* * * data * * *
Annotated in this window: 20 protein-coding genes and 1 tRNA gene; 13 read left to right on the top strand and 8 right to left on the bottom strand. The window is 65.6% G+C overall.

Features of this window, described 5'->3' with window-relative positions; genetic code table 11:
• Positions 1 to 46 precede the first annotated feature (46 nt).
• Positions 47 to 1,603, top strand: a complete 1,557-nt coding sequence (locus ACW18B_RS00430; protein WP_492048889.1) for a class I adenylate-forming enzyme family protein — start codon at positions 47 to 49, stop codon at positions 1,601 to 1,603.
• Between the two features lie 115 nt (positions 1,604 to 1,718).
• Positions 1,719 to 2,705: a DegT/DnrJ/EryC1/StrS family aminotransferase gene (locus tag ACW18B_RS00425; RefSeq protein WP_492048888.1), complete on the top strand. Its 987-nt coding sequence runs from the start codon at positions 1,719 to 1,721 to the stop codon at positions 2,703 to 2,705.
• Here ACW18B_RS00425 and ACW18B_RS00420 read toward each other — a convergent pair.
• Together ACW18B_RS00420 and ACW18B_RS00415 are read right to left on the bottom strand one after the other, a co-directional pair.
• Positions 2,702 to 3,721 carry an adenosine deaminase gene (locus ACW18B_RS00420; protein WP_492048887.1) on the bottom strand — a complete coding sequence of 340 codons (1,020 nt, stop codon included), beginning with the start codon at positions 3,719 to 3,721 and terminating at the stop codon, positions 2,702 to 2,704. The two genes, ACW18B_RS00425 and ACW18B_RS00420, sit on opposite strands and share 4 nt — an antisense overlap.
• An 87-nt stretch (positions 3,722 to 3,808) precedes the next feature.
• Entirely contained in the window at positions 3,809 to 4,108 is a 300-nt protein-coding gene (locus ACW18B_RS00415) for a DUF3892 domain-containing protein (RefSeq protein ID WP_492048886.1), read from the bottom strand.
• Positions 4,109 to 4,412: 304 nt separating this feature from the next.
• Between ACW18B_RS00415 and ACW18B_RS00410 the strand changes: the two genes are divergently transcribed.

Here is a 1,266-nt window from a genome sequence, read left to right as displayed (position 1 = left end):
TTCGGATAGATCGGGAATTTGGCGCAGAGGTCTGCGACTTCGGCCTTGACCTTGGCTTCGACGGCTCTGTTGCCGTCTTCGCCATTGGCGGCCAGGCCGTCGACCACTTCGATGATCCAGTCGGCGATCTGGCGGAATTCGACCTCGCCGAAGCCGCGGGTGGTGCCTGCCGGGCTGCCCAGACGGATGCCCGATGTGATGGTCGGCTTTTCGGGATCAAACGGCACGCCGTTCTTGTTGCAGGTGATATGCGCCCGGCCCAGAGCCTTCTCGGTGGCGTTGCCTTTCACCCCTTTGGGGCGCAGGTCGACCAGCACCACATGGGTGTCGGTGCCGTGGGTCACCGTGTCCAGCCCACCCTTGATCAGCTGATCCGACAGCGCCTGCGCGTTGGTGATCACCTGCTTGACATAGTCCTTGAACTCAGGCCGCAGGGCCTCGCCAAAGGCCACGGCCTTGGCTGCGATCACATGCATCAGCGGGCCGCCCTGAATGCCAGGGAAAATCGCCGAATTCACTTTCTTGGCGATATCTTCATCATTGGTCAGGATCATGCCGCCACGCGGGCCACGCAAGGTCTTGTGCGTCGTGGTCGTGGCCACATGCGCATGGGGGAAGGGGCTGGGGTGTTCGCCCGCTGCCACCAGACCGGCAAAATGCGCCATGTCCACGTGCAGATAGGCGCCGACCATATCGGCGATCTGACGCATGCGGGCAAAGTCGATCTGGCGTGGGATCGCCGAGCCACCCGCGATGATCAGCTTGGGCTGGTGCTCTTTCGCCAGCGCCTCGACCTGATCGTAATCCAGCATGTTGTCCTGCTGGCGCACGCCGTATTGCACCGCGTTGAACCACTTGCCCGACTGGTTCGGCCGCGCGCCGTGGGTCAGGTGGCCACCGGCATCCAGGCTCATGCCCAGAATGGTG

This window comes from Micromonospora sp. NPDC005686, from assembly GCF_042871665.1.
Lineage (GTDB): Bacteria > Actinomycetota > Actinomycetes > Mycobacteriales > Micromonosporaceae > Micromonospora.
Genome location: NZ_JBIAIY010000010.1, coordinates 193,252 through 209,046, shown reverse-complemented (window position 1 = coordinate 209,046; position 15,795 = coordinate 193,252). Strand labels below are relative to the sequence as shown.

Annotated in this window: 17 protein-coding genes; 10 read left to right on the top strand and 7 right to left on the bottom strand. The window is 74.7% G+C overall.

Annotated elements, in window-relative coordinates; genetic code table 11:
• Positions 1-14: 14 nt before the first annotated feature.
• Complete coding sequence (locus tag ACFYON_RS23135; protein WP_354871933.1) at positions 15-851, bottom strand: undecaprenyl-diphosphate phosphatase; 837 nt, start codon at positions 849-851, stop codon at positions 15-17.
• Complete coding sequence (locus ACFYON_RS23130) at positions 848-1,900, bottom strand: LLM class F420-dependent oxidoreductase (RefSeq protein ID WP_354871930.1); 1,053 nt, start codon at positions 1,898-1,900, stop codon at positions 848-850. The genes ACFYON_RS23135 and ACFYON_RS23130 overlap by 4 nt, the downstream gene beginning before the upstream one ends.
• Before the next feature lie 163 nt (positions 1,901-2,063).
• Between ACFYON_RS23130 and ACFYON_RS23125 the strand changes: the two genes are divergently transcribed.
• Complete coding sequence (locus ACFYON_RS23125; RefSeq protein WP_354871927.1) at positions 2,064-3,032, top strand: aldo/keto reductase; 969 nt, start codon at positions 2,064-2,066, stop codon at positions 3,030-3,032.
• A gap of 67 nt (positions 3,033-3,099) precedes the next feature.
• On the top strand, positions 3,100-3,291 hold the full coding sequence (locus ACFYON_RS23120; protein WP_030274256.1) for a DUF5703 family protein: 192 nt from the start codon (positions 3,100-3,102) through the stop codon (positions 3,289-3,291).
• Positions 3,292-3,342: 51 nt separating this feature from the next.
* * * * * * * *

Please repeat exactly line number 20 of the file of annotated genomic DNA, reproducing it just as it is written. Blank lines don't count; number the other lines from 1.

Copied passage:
Annotated elements, in window-relative coordinates; genetic code table 11: